Today I had a technical recruiter ask me what I think about recruiters.Â Hm.Â No one has ever asked before.Â I think he was asking me because of my experience working with recruiters as a job seeker, and then within the past few months as the owner of JibberJobber.Â I have been able to talk with recruiters about different stuff and see a different side of them.Â Well, it is such an interesting question that I figured I could blog about it today (with a Part 2 later).
When I first lost my job I knew about headhunters.Â I didn’t know much about them, but I knew they were out there.Â I called my uncle a few states away because he has worked with executive headhunters for years, and he gave me some info on how they work, how they get paid, etc.
I realized that headhunters/recruiters would be a big part of my job search. I found a few through the monster job board and contacted them.Â One (from an apparently huge, world-wide company) had me come in for an “interview” – we talked for about 45 minutes, he gave me some forms to fill out because I would be an employee of their company (if they could get a contract job for me), and I left feeling pretty good.Â I had someone that was going to go out and find me a job!Â That was pretty cool!
One week later I called him and said “hey, this is Jason, I’m just wondering if there is anything new on your end.“Â He said “Jason who?Â Huh?“Â he had to look through his files to find me, and read up on me.Â I was so mad because it was just a week later, and he had me no where on his radar screen.Â I realize I wasn’t his only client, and he was a busy guy, but this demonstration of his concern for me was way different compared to what it was a week earlier where he was asking for my SSN and asking me to sign on the dotted line.Â I realized this was going to suck.Â I think I called him one more time, and e-mailed 3 or 4 but NEVER got a reply back from him.Â [if you are a recruiter, I imagine you are grinning on one side because he is your competition, and he sucks – and scowling on the other side because he is representing your trade]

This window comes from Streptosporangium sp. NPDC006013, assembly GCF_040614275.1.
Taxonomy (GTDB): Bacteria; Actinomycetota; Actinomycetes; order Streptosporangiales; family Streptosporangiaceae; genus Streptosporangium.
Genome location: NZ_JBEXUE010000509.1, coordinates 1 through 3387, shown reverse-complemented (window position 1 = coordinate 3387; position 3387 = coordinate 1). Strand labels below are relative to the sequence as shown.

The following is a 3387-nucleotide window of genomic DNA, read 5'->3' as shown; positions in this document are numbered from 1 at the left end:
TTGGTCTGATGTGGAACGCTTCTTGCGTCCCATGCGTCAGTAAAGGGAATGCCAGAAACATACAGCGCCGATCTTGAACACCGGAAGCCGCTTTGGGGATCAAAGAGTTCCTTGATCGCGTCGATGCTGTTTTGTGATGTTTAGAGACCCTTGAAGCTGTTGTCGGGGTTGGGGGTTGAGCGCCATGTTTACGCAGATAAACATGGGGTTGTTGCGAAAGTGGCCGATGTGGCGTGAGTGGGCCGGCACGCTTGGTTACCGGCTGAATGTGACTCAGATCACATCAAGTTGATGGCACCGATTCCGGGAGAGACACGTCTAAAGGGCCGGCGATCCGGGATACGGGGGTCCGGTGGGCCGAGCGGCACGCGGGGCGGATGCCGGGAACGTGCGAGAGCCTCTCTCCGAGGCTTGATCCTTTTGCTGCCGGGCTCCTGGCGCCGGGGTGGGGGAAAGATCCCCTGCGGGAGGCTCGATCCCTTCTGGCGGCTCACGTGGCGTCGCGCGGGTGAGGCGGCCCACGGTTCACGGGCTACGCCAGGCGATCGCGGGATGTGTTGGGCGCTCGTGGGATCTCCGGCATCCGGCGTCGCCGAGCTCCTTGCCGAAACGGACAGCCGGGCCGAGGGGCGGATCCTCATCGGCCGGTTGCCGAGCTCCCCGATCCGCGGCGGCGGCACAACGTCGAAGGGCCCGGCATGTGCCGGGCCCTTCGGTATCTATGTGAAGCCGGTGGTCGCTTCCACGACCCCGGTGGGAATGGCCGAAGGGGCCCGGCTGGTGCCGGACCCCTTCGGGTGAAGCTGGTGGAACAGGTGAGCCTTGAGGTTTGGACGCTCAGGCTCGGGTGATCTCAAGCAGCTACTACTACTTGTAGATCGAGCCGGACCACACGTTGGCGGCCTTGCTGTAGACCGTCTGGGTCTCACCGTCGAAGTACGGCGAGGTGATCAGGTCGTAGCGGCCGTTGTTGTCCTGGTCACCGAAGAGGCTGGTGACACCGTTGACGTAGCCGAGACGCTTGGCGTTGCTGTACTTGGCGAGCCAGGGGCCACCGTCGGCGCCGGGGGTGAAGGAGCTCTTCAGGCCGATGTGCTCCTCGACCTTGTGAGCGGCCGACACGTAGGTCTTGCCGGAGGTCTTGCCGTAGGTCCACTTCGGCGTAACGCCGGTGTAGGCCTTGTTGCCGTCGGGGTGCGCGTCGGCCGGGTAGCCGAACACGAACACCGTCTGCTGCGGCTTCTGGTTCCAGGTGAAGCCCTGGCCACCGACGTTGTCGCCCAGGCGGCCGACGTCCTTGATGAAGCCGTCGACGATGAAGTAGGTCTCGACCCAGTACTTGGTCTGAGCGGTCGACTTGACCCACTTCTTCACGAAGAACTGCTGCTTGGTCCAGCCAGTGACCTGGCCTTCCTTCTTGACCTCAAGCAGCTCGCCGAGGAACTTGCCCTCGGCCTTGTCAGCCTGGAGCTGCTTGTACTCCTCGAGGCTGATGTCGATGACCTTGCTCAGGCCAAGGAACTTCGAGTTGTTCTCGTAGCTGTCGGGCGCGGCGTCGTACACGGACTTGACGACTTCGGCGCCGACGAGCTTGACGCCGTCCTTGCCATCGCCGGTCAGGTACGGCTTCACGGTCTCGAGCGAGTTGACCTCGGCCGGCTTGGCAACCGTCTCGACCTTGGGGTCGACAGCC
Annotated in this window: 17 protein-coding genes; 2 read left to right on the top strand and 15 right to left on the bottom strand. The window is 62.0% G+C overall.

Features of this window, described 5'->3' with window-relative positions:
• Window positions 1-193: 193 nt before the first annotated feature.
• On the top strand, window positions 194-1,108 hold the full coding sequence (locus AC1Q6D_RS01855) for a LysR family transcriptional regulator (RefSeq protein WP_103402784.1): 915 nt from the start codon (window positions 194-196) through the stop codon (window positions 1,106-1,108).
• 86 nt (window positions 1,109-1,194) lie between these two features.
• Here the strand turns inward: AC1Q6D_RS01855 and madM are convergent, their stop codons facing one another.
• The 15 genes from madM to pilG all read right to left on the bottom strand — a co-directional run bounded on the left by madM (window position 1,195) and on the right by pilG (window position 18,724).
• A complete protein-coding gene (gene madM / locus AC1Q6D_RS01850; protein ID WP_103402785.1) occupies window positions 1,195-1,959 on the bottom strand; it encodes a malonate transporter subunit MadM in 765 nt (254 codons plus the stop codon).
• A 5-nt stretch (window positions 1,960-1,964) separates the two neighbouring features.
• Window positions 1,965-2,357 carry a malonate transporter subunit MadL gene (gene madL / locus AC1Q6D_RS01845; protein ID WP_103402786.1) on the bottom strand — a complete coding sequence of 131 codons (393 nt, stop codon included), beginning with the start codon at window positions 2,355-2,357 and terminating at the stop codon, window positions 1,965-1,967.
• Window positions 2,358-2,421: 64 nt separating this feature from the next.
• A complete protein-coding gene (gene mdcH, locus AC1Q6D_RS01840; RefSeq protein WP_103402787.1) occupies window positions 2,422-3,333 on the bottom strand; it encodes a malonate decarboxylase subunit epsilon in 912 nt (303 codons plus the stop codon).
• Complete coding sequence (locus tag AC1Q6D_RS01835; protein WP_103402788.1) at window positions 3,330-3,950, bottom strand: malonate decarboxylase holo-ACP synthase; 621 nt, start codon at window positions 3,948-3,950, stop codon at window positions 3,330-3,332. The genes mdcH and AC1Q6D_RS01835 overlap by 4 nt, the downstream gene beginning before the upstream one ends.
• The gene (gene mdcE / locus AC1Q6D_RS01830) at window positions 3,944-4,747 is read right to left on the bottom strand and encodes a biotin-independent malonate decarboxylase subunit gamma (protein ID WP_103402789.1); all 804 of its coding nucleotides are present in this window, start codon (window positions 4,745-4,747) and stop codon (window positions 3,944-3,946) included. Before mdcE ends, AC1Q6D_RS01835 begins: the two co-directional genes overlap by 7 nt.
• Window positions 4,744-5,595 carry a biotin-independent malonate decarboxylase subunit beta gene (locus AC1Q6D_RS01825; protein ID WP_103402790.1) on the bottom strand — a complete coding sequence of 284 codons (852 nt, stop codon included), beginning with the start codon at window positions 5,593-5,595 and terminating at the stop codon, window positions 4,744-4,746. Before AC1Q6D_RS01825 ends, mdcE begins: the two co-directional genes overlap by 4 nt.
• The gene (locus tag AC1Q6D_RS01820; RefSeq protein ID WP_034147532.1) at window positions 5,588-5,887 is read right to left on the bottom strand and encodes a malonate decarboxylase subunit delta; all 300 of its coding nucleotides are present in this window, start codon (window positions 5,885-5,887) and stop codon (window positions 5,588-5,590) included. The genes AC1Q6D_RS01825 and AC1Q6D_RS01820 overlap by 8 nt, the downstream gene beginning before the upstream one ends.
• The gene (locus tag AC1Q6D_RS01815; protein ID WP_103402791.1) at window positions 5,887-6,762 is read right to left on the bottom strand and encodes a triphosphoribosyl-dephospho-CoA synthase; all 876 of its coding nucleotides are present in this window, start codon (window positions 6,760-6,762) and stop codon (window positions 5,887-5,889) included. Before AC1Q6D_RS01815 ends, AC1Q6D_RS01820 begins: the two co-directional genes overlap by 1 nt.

Shortly thereafter I met with another recruiter – I don’t remember how I came across him.Â I walked into his very small office which was full of energy.Â He was a one-man show but I could tell from his office, whiteboard, desk etc. that he was a mover and shaker.Â He had 2 or 3 rows of awards on his wall – you could just reach out and touch the success all over his office.Â This, by the way, was my fav recruiter.Â After I told him about myself (I had requested a face-to-face appointment with him) he said… and these words were golden for the rest of my job search… “Jason – you will find a job for yourself faster than I will find one for you.“Â I didn’t quite like the message, I still thought he was going to work hard for me, but the honesty really opened my eyes.
This helped me understand that the recruiter isn’t my best friend, and that finding me a job is NOT his job.Â That is the most important thing I’ve learned, in my job search, about recruiters.Â Basically, they are a resource to me.Â Early on I felt that I would have one, we’d have a great relationship, and I wouldn’t need any more.
In just a few weeks I went from the “sign on the dotted line” guy – who I felt would have me a job soon to the “I’ll see what I can do, but don’t hold your breath” guy – and about 27 other recruiters inbetween.
I have a lot of respect for recruiters, but I learned that:
- they don’t work for you
- you should not have just one recruiter (especially if you are looking really hard, and you have a high sense of urgency)
- you need to keep the relationship alive – I’ve found 2 that are the exception to that – very excellent and into the candidate – but many will call you when they have something
- they are professionals, and they have a job to do.Â They are not your counselor, and they don’t like to spend a lot of time prepping you (they hope that you are already prepped and going to make them look good) – they have a job to do and sitting around chatting with you may be contrary to their own needs
- its probably a good idea to find out who the really good recruiters are and then let them know who you are BEFORE YOU NEED THEM.Â It doesn’t hurt to have one call you at your office and ask you if you are interested in another opportunity. Just think of it as expanding your professional network 🙂
So my journey on how I feel about recruiters has changed from ideal to real – if you are a recruiter I hope you don’t feel slammed – this is just what my journey has been.Â I fully understand that I’m a desperate job seeker, and many recruiters actually spend time working with passive candidates (that is, those that already have a job) – and the stories there are probably pretty different.